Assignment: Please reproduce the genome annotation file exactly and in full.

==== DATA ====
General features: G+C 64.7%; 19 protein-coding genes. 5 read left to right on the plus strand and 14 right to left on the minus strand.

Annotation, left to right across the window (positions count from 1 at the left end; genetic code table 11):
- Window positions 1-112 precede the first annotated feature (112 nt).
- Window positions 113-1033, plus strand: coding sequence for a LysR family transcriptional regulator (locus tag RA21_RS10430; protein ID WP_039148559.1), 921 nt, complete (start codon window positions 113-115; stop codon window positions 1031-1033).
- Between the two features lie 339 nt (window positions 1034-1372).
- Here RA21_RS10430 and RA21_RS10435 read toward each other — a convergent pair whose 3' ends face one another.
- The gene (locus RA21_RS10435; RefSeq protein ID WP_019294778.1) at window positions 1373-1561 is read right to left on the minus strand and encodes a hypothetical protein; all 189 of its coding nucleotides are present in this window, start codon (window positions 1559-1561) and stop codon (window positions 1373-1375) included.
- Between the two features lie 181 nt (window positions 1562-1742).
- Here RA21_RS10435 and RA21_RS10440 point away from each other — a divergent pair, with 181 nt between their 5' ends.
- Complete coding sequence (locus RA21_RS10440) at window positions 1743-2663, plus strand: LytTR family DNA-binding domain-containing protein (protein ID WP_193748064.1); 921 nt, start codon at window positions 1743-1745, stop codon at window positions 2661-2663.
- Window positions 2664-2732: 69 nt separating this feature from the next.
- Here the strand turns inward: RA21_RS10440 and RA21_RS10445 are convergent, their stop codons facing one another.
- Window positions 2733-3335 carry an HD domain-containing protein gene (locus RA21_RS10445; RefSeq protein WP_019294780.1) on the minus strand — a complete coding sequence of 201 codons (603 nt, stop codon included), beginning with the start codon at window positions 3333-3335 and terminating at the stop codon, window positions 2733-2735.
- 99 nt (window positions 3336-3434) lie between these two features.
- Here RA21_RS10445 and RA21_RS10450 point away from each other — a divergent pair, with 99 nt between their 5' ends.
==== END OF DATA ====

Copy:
General features: G+C 64.7%; 19 protein-coding genes. 5 read left to right on the plus strand and 14 right to left on the minus strand.

Annotation, left to right across the window (positions count from 1 at the left end; genetic code table 11):
- Window positions 1-112 precede the first annotated feature (112 nt).
- Window positions 113-1033, plus strand: coding sequence for a LysR family transcriptional regulator (locus tag RA21_RS10430; protein ID WP_039148559.1), 921 nt, complete (start codon window positions 113-115; stop codon window positions 1031-1033).
- Between the two features lie 339 nt (window positions 1034-1372).
- Here RA21_RS10430 and RA21_RS10435 read toward each other — a convergent pair whose 3' ends face one another.
- The gene (locus RA21_RS10435; RefSeq protein ID WP_019294778.1) at window positions 1373-1561 is read right to left on the minus strand and encodes a hypothetical protein; all 189 of its coding nucleotides are present in this window, start codon (window positions 1559-1561) and stop codon (window positions 1373-1375) included.
- Between the two features lie 181 nt (window positions 1562-1742).
- Here RA21_RS10435 and RA21_RS10440 point away from each other — a divergent pair, with 181 nt between their 5' ends.
- Complete coding sequence (locus RA21_RS10440) at window positions 1743-2663, plus strand: LytTR family DNA-binding domain-containing protein (protein ID WP_193748064.1); 921 nt, start codon at window positions 1743-1745, stop codon at window positions 2661-2663.
- Window positions 2664-2732: 69 nt separating this feature from the next.
- Here the strand turns inward: RA21_RS10440 and RA21_RS10445 are convergent, their stop codons facing one another.
- Window positions 2733-3335 carry an HD domain-containing protein gene (locus RA21_RS10445; RefSeq protein WP_019294780.1) on the minus strand — a complete coding sequence of 201 codons (603 nt, stop codon included), beginning with the start codon at window positions 3333-3335 and terminating at the stop codon, window positions 2733-2735.
- 99 nt (window positions 3336-3434) lie between these two features.
- Here RA21_RS10445 and RA21_RS10450 point away from each other — a divergent pair, with 99 nt between their 5' ends.